Four radioisotopes commonly used radiometric dating
To date a radioactive rock, geologists first measure the “sand grains” in the top glass bowl (the parent radioisotope, such as uranium-238 or potassium-40).
Most people think that radioactive dating has proven the earth is billions of years old.These basalts yield ages of up to 1 million years based on the amounts of potassium and argon isotopes in the rocks.But when we date the rocks using the rubidium and strontium isotopes, we get an age of 1.143 billion years.This is the same age that we get for the basalt layers deep below the walls of the eastern Grand Canyon.4 How could both lavas—one at the top and one at the bottom of the Canyon—be the same age based on these parent and daughter isotopes?One solution is that both the recent and early lava flows inherited the same rubidium-strontium chemistry—not age—from the same source, deep in the earth’s upper mantle.Based on these observations and the known rate of radioactive decay, they estimate the time it has taken for the daughter isotope to accumulate in the rock.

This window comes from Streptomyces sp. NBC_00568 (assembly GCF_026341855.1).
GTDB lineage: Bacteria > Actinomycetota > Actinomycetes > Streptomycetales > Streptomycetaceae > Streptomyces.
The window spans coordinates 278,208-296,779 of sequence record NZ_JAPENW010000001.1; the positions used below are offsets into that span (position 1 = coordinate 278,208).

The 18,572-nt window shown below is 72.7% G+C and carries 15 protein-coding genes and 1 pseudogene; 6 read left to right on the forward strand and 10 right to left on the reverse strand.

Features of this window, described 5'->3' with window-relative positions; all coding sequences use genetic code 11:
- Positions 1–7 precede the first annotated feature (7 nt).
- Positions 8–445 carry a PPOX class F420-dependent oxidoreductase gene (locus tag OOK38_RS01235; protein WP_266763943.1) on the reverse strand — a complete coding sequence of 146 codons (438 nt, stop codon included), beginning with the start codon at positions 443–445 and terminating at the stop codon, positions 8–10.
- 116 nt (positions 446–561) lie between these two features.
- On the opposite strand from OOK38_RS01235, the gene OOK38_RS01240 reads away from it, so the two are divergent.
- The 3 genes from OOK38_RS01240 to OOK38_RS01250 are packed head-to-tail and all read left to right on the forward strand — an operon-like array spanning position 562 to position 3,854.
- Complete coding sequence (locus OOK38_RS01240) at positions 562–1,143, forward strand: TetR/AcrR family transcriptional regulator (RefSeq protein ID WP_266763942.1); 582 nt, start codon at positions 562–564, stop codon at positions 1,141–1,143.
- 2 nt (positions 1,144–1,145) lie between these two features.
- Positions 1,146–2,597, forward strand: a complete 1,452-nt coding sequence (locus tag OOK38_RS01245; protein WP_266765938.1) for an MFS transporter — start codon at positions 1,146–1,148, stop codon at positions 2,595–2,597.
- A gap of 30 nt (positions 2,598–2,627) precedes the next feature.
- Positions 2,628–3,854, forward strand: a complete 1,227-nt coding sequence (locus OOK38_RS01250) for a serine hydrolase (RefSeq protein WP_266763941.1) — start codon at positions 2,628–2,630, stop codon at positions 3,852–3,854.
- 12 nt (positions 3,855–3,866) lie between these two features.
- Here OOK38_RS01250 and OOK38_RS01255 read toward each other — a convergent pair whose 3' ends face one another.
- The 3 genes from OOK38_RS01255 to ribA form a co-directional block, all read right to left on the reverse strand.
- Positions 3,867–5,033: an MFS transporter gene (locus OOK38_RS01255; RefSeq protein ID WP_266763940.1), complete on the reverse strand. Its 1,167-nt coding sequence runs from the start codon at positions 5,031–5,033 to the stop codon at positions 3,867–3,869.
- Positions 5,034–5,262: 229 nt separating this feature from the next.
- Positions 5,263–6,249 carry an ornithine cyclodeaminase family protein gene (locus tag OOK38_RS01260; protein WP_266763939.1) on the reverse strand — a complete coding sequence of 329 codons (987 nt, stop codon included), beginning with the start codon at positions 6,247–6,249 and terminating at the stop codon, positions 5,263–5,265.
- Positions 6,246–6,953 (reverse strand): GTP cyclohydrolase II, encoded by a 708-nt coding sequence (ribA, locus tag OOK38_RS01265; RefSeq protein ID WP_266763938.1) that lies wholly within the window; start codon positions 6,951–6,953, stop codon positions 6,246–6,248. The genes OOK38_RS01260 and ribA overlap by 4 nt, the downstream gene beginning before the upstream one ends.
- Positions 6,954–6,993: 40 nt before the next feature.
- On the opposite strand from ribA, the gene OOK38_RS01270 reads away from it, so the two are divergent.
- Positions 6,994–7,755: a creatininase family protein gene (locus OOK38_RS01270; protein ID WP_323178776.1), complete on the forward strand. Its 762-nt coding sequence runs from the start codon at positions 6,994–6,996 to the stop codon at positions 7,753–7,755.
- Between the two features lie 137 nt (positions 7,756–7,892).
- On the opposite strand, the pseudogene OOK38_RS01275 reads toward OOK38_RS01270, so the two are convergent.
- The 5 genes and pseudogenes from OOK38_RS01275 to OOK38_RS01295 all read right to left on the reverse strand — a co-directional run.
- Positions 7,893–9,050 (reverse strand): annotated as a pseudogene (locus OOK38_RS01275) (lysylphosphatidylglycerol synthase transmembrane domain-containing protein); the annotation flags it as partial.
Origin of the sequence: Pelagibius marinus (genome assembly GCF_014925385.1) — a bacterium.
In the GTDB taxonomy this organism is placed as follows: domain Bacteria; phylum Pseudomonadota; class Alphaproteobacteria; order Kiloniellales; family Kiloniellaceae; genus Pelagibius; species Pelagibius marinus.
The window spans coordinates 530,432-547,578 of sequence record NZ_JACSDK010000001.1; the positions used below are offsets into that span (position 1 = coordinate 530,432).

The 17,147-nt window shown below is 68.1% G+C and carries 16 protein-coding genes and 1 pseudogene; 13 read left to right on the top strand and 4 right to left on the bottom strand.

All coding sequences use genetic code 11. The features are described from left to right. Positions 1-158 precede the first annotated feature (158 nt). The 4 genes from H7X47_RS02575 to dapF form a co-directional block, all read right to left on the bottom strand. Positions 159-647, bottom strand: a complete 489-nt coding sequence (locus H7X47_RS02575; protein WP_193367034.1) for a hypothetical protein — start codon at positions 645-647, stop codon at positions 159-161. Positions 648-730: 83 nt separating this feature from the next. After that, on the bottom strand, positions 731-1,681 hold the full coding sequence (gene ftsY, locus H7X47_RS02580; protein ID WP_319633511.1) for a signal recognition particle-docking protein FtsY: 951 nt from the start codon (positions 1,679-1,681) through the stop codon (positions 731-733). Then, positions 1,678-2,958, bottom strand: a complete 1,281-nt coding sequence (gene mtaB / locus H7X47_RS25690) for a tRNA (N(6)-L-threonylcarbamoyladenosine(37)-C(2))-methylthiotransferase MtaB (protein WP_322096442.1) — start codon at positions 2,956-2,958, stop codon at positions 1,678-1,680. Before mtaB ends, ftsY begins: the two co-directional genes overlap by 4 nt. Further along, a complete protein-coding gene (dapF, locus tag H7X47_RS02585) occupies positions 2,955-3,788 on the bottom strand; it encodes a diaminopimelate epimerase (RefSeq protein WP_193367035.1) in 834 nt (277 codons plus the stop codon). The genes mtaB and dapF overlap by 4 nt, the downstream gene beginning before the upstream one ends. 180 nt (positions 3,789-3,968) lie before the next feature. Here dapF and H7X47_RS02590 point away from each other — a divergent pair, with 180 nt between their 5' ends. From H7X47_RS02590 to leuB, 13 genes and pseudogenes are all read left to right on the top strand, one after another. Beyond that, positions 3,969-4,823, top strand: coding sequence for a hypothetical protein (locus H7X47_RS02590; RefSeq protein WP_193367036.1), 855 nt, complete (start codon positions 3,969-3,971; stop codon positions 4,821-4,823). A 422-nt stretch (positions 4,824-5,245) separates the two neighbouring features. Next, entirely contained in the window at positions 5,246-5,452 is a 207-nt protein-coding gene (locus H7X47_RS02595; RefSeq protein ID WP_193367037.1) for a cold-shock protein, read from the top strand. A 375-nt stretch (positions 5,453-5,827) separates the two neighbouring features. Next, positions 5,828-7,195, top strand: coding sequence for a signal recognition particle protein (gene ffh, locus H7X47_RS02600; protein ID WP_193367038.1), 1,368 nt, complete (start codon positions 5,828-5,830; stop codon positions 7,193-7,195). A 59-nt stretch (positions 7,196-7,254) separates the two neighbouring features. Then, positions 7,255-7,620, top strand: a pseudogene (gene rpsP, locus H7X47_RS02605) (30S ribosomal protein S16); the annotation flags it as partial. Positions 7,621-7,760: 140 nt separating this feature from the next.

However, unlike the hourglass whose accuracy can be tested by turning it upside down and comparing it to trustworthy clocks, the reliability of the radioactive “clock” is subject to three unprovable assumptions.
No geologist was present when the rocks were formed to see their contents, and no geologist was present to measure how fast the radioactive “clock” has been running through the millions of years that supposedly passed after the rock was formed.
No geologists were present when most rocks formed, so they cannot test whether the original rocks already contained daughter isotopes alongside their parent radioisotopes.
Yet this view is based on a misunderstanding of how radiometric dating works.
Part 1 (in the previous issue) explained how scientists observe unstable atoms changing into stable atoms in the present.
When we look at sand in an hourglass, we can estimate how much time has passed based on the amount of sand that has fallen to the bottom.